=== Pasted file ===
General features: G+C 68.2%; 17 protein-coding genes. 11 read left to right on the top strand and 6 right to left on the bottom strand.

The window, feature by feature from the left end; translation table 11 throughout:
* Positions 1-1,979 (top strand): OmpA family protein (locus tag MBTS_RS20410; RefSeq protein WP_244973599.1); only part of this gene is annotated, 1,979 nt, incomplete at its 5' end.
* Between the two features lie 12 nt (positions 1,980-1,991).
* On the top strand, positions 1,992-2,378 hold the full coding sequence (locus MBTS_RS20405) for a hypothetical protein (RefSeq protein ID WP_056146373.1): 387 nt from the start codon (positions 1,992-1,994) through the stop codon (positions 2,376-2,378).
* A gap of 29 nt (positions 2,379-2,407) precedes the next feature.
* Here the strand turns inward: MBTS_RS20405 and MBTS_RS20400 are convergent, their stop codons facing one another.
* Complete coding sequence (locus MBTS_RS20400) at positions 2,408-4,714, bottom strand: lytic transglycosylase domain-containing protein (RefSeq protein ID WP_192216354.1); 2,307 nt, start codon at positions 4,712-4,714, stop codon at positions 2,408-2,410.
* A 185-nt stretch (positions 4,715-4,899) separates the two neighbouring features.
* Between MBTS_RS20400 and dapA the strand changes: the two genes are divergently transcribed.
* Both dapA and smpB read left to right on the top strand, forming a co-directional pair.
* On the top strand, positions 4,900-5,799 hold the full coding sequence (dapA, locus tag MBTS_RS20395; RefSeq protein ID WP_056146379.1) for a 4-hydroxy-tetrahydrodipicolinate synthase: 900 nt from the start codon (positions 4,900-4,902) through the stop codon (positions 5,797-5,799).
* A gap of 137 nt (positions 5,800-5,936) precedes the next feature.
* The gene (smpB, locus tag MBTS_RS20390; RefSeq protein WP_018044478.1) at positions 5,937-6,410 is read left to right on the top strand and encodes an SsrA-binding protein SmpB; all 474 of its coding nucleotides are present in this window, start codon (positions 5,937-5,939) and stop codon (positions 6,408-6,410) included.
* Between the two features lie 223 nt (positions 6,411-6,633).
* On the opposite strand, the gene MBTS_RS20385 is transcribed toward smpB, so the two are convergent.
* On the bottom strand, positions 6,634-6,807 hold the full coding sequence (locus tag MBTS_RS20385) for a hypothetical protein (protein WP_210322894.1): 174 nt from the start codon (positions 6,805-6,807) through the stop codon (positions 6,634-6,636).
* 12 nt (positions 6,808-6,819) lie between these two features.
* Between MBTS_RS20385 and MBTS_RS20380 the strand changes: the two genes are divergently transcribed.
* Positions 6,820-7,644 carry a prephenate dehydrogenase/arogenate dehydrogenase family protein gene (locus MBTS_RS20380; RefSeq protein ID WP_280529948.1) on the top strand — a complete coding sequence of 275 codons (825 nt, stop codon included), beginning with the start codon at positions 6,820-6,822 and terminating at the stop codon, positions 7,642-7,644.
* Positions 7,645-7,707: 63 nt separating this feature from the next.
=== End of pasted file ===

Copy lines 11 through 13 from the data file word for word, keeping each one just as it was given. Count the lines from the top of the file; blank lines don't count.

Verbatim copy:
* Both dapA and smpB read left to right on the top strand, forming a co-directional pair.
* On the top strand, positions 4,900-5,799 hold the full coding sequence (dapA, locus tag MBTS_RS20395; RefSeq protein ID WP_056146379.1) for a 4-hydroxy-tetrahydrodipicolinate synthase: 900 nt from the start codon (positions 4,900-4,902) through the stop codon (positions 5,797-5,799).
* A gap of 137 nt (positions 5,800-5,936) precedes the next feature.